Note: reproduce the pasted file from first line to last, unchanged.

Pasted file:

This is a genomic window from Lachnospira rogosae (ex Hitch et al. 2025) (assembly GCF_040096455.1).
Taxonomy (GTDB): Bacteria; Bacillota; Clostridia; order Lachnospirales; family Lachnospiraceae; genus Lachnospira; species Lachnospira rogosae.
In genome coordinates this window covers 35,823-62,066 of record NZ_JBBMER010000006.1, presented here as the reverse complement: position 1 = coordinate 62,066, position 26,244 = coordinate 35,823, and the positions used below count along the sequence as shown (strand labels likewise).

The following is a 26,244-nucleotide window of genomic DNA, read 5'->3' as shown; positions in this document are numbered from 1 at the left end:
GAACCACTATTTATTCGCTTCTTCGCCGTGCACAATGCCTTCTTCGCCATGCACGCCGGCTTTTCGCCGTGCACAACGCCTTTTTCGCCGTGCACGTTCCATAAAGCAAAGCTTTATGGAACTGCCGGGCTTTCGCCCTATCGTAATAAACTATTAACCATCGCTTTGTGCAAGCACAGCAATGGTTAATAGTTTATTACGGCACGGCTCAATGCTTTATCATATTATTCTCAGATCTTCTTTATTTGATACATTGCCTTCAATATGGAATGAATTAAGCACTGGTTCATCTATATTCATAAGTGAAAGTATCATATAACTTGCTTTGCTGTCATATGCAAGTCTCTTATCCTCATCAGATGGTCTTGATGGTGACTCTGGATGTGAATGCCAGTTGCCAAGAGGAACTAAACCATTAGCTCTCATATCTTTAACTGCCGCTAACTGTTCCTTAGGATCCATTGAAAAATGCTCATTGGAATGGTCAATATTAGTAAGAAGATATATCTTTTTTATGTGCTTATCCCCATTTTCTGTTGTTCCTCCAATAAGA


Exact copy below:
This is a genomic window from Lachnospira rogosae (ex Hitch et al. 2025) (assembly GCF_040096455.1).
Taxonomy (GTDB): Bacteria; Bacillota; Clostridia; order Lachnospirales; family Lachnospiraceae; genus Lachnospira; species Lachnospira rogosae.
In genome coordinates this window covers 35,823-62,066 of record NZ_JBBMER010000006.1, presented here as the reverse complement: position 1 = coordinate 62,066, position 26,244 = coordinate 35,823, and the positions used below count along the sequence as shown (strand labels likewise).

The following is a 26,244-nucleotide window of genomic DNA, read 5'->3' as shown; positions in this document are numbered from 1 at the left end:
GAACCACTATTTATTCGCTTCTTCGCCGTGCACAATGCCTTCTTCGCCATGCACGCCGGCTTTTCGCCGTGCACAACGCCTTTTTCGCCGTGCACGTTCCATAAAGCAAAGCTTTATGGAACTGCCGGGCTTTCGCCCTATCGTAATAAACTATTAACCATCGCTTTGTGCAAGCACAGCAATGGTTAATAGTTTATTACGGCACGGCTCAATGCTTTATCATATTATTCTCAGATCTTCTTTATTTGATACATTGCCTTCAATATGGAATGAATTAAGCACTGGTTCATCTATATTCATAAGTGAAAGTATCATATAACTTGCTTTGCTGTCATATGCAAGTCTCTTATCCTCATCAGATGGTCTTGATGGTGACTCTGGATGTGAATGCCAGTTGCCAAGAGGAACTAAACCATTAGCTCTCATATCTTTAACTGCCGCTAACTGTTCCTTAGGATCCATTGAAAAATGCTCATTGGAATGGTCAATATTAGTAAGAAGATATATCTTTTTTATGTGCTTATCCCCATTTTCTGTTGTTCCTCCAATAAGA